Right now we are upgrading our site, so there may be some issues until we bed it down.
Right now we are upgrading our site, so there may be some issues until we bed it down.
What is happening under the table in your shop. Well, one point of a functional point of sale system is that the numbers never lie. That is why you must regularly check your information and scrutinise your figure to highlight any inconsistencies.
So I suggest that you regularly check your Retail Protective Key Performance Indicators, to see what people are entering into the system.
These indicators give you a detailed breakdown for each operator on no sale, voids, count, totals, refunds, negative items and discounts. One figure I suggest you look at in particular is the voids.
To see them, go to cash register reports. (see orange arrow)
Now select Staff and click on "Sales security indicators" (see blue arrow)
Select the required period, I recommend doing it monthly, quarterly and yearly.
The most successful internal thieves in my experience have these characteristics
1) They have patience
2) They take only a little at a time.
3) Keep a low profile
4) They do not tell or share with others when they do it can be an absolute disaster for the business.
Generally what happens is that develop a method which works for them, and they tend to use it methodically. Approximately $80 a day assuming they work 250 days a year gives then $20,000 tax-free.
This creates an item that is way above average on some item. This is what you with this KPI check is looking for is some item way off the scale eg $20,000 of voids a year.
Now is your last chance to get your stock levels right.
Fortunately, with our point of sale software, you have both real-time reporting and low-stock alerts to warn you when the stock is running low. This is to keep your stock levels at your ideal level.
However, running out of stock now can severely impact your bottom line and do untold damage to your customers’ view on you.
We have a unique report which gives you an immediate way of checking your current situation.
In Cash register report, call up the GMROI (see the selection highlighted) in your point of sale software in the reports here.
You can select the list of options you want, and I suggest you go over these options later.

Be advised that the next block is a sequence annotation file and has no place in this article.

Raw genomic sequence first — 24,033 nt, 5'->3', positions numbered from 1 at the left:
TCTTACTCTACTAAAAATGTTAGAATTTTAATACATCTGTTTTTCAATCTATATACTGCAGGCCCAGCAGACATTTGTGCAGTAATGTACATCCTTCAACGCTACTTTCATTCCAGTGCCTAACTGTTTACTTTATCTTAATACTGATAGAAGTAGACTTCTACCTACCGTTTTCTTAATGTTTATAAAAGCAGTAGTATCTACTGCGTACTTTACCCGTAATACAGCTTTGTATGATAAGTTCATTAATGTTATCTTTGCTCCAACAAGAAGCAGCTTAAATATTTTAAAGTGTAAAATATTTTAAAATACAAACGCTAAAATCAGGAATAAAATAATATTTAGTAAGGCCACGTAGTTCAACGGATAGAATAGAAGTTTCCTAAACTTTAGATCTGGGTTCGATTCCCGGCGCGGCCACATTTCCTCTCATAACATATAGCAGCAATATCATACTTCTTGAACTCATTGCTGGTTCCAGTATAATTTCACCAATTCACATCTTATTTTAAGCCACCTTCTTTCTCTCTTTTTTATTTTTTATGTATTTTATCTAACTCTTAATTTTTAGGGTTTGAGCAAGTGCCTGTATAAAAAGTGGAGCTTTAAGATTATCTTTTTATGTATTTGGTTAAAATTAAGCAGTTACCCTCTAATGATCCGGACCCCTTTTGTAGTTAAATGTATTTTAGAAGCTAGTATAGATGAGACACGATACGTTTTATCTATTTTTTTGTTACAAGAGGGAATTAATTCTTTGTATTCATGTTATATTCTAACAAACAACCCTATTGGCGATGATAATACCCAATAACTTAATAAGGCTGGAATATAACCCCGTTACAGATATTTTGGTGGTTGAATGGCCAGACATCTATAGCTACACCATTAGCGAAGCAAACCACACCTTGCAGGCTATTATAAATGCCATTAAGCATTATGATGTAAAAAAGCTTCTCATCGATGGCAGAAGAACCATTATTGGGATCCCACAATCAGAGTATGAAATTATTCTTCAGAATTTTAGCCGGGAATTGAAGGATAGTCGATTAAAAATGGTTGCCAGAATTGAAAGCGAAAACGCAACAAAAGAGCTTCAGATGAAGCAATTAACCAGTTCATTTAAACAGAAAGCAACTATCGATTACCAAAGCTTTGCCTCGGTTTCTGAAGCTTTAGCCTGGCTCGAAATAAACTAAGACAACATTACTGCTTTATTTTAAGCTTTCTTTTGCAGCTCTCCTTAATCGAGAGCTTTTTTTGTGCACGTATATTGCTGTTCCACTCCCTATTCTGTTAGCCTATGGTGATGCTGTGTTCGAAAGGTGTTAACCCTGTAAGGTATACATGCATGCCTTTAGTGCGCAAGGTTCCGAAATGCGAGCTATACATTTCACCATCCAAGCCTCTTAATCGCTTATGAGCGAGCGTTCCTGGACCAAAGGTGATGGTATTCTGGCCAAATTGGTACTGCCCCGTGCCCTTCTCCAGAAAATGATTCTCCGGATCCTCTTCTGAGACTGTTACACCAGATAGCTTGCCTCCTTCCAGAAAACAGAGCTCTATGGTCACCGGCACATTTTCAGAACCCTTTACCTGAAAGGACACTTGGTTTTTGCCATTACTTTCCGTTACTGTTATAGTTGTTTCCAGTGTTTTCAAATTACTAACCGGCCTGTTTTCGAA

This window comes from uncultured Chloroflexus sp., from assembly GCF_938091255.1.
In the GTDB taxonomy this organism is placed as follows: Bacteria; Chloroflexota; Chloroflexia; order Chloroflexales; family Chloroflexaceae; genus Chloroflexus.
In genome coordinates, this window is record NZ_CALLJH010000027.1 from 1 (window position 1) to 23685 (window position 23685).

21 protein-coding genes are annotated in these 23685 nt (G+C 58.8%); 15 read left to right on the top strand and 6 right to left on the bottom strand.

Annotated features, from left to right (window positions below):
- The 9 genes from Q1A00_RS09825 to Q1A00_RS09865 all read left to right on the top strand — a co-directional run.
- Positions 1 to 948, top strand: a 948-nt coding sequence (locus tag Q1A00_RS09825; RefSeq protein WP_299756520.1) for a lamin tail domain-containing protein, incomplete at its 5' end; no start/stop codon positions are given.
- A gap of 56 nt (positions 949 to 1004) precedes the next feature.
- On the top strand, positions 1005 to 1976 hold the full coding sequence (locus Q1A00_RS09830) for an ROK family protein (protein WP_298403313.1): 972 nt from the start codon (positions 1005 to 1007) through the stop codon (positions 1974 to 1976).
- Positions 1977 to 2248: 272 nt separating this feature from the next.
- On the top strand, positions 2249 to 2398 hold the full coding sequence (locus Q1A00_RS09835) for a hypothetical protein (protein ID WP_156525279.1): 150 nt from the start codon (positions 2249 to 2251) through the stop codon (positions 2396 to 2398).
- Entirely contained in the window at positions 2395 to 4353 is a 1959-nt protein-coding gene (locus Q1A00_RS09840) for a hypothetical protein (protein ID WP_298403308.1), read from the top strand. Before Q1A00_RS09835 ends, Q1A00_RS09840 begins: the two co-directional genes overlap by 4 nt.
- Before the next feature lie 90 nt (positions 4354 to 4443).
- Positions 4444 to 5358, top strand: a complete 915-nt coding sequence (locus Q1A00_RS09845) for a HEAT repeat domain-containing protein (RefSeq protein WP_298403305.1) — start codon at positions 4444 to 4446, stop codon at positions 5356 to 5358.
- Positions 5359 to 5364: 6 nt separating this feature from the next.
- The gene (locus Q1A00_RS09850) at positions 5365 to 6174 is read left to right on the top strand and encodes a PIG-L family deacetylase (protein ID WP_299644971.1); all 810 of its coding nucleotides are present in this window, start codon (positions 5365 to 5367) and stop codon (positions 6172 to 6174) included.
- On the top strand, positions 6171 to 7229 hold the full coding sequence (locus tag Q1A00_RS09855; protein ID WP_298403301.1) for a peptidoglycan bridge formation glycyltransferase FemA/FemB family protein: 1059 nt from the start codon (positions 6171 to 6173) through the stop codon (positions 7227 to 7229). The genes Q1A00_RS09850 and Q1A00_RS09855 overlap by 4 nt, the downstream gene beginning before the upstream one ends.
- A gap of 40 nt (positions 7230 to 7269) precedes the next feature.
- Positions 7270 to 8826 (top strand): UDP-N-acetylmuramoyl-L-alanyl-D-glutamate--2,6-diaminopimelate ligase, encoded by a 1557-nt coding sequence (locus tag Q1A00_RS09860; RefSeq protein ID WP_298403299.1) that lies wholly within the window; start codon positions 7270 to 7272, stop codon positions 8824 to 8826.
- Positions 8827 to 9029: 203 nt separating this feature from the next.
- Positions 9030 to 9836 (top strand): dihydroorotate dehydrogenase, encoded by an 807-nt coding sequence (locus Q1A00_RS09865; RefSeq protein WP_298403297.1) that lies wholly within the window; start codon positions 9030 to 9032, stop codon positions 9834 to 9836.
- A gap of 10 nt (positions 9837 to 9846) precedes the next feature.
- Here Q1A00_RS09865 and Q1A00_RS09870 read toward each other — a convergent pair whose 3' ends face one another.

I recommend doing this by departments for a first run.
Then you will get a report like this.
As you can see the items are all listed.
Let’s look at it in detail:
What we are looking for is items with low stock on hand figures, decent sales, and reasonable ROI% figures, ROI% is the return on investment, it is one of the best ways to determine how valuable your stock items are to your business. It is calculated by the (unit sold) x (Profit)/ (Average stock cost) and you need about 3.2 in industry, but as you can see here, there are many items above and below it.
Now it is up to you
People go to a lot of trouble and expense to make their shop and front counter. Sometimes what you see on the front counter an old computer screen like this one.
It is firstly taking up a lot of room on the most valuable and best spot in your shop, that space should and could be used far better. A monitor can often, for example, be raised on a stand, so take up no room on the front counter and be better positioned for the cashier too
More importantly, it is making a wrong impression to your customers on your business. With such an ancient monitor what are they thinking of your software and technology?
I would suggest getting a monitor that is modern, stylish and sleek. This will enhance your shop and move the old one to the back where no-one sees it.
Here is an idea get a monitor in colour, now that makes a bold statement about your shop, matches your shop colours and a cool talking point.
The following updates in relation to newspapers and publications are going out now.
[2018-12-21]: The Christmas edition of the Financial Review will be on sale from Saturday 22nd of December to Thursday 27th of December inclusive
[2018-12-27]: The Christmas edition of the Financial Review will be on sale from Friday 28th of December to Tuesday 1st of January inclusive
[2019-01-25]: The Christmas edition of the Financial Review will be on sale from Saturday 26th of January to Monday 28th of January inclusive
[2018-12-24]: The Christmas edition of the Age will not be published on Tuesday 25th of December